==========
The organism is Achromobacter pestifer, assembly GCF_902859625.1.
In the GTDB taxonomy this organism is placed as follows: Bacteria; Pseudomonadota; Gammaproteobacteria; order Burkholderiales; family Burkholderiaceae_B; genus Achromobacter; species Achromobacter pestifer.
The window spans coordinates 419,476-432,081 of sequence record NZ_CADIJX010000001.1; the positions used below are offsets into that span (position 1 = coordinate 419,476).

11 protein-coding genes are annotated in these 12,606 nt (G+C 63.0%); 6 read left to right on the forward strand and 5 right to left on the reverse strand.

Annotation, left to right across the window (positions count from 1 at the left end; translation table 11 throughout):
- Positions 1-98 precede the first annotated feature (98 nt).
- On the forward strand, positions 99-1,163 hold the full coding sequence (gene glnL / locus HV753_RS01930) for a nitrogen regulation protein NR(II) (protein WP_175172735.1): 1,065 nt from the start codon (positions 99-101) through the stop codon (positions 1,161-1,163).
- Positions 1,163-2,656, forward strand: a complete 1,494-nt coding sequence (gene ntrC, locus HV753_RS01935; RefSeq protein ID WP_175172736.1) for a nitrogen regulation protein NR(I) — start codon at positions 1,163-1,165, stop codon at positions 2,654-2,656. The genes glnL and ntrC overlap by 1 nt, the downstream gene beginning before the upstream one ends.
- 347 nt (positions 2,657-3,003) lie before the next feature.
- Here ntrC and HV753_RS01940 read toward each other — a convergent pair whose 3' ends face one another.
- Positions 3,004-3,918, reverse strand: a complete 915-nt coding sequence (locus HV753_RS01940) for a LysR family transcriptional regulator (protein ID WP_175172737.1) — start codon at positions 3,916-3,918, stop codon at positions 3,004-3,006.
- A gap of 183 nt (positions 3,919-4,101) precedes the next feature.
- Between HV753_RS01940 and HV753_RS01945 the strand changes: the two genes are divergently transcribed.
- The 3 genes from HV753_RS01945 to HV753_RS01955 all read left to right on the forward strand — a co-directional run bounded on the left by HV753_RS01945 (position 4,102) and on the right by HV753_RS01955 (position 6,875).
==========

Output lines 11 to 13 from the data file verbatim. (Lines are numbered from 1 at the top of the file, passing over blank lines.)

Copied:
- Positions 3,004-3,918, reverse strand: a complete 915-nt coding sequence (locus HV753_RS01940) for a LysR family transcriptional regulator (protein ID WP_175172737.1) — start codon at positions 3,916-3,918, stop codon at positions 3,004-3,006.
- A gap of 183 nt (positions 3,919-4,101) precedes the next feature.
- Between HV753_RS01940 and HV753_RS01945 the strand changes: the two genes are divergently transcribed.